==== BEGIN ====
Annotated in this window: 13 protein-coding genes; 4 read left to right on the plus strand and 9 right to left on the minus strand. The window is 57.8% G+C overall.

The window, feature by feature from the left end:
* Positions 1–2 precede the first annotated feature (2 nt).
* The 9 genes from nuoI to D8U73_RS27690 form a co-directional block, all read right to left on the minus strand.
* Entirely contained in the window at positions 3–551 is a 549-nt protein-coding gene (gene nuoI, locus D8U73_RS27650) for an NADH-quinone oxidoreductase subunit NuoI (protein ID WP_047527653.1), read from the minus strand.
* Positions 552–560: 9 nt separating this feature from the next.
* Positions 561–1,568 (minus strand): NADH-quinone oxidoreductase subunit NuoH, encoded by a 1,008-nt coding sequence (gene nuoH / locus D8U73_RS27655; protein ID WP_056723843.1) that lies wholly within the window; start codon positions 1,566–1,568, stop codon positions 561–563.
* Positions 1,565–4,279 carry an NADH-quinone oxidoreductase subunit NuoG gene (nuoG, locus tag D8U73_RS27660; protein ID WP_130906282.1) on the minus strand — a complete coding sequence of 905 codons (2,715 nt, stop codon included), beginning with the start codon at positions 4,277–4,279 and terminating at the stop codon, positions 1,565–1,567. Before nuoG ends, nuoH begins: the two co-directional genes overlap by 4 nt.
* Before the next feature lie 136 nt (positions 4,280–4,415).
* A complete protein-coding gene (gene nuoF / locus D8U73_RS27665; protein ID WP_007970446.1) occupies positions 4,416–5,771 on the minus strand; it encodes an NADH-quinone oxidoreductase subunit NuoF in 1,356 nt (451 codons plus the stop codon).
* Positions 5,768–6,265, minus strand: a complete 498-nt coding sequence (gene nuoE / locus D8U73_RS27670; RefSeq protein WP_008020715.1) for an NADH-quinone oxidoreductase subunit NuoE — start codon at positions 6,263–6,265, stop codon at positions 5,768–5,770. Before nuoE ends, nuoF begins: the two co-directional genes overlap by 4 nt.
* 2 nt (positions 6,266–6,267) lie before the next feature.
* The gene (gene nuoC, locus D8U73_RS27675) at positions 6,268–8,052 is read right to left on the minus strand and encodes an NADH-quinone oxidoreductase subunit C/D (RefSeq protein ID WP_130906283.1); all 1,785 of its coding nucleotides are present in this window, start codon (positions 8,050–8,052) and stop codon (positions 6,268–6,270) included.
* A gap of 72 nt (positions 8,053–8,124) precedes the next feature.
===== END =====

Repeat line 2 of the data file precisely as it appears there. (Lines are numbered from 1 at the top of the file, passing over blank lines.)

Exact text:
The window, feature by feature from the left end: